I wasn't a big fan of the online book idea until I tried Safari [oreilly.com] for the first time a few months ago. A quick search for snort reveals 38 different books that focus on or have chapters dealing with snort, included the one book "Intrusion Detection with Snort" that was mentioned in this review. The retail cost of these three books alone would cover a safari subscription for a year (10 books out at any given time). There is a free 14 day trial [safaribooksonline.com] , it got me hooked. I ended up selling 20+ books in my bookshelf that were already on Safari, covering my Safari fees for the next 2 years.

Can you print the books you check out? (1)

doc_traig (453913) | more than 10 years ago | (#6688397)

I stare at a screen enough during the day... I generally prefer the pulpy versions of any kind of book.

Drugs are bad mmmkay? (-1, Redundant)

GillBates0 (664202) | more than 10 years ago | (#6687881)

FSF FTP Site Cracked, Looking for MD5 Sums
Three Snort Books Reviewed

More /. headlines

Microsoft code at fault for half of all Windows Crashes. Bill Gates at an all time high.
Darl McBride OD's on pot, lands in hospital.

Frustrated? (1)

indole (177514) | more than 10 years ago | (#6687955)

To get past those frustrations...
This frustrated the hell out of me...
frustrating at points...
really frustrating...
Dude! Chill the fsck out. Its only computer book.

Re:Frustrated? (0)

Anonymous Coward | more than 10 years ago | (#6688145)

You actually read the article?

Re:Frustrated? (1)

timeOday (582209) | more than 10 years ago | (#6688151)

Simple question: have you used snort?

Re:Frustrated? (1)

indole (177514) | more than 10 years ago | (#6688271)

yeah when you look at it that way... If the review was from me it would be necessary to:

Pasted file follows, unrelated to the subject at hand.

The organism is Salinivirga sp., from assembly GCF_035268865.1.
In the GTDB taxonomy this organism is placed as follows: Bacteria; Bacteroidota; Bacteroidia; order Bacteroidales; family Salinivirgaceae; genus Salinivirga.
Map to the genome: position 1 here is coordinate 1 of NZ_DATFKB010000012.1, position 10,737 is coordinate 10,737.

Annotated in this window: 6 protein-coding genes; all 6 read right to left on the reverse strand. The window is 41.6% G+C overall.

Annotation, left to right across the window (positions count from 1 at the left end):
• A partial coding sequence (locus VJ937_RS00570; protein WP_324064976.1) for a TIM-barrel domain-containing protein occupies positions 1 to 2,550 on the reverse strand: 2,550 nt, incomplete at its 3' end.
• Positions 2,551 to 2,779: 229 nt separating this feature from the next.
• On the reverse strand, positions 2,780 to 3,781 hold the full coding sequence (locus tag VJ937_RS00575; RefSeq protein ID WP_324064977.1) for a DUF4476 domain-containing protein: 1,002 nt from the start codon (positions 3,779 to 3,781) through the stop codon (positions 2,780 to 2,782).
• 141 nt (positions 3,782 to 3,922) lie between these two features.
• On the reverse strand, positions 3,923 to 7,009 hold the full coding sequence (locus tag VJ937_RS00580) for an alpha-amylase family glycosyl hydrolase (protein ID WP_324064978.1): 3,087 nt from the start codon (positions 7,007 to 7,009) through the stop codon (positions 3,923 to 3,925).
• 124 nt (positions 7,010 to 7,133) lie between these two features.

cat ARTICLE | sed 's/frustrat^/hopeless, so I gave up/g' > ARTICLE.NEW

Superstition.. (0)

Anonymous Coward | more than 10 years ago | (#6688108)

Who in their right mind makes a post about security on August 13th?

Re:Superstition.. (-1)

Anonymous Coward | more than 10 years ago | (#6688170)

I was thinking the same thing! It's an especially interesting question considering that today is also Friday, August 13th.

Integration With Vulnerability Assessment Engines (3, Interesting)

illectro (697914) | more than 10 years ago | (#6688127)

Qualys launched a neat Snort correlation system which works with their scanner - the idea is that if the IDS detects a potential exploit attempt against a target it can check up the vulnerability report on that machine and figure out whether the attack has any chance of working based on the Qualysguard tests.


Nice theory, of course you do need a qualys account which costs a bunch (they do lead the field though), but they reckon it cuts down false alarms by a huge chunk. They launched this at Blackhat this year (along with the law of vulnerabilities) and it's been open sourced (yay!).

Re:Integration With Vulnerability Assessment Engin (1)

szyzyg (7313) | more than 10 years ago | (#6688386)

Great Got a URL?
Is this it?
http://quidscor.sourceforge.net/

Three Cheers for Slashdot (1, Interesting)

Anonymous Coward | more than 10 years ago | (#6688152)

Slashdot strikes out
reported by Anonymous Cannibal

In developing news, Slashdot.org [slashdot.org] has released a non-SCO related article. Slashdotters are ecstatic at the incoming news "Oh man I really thought it was the end of the road there for a minute, I mean last week was bad, but as of Sunday, I don't know how many SCO based articles they posted. I think it's somewhere in the low hundreds though" stated a user who wished to remain anonymous.

"It's exciting for the moment, but I know these morons will just post some other sickening story about a company that's about to go under any god damned moment". stated fx0rspy.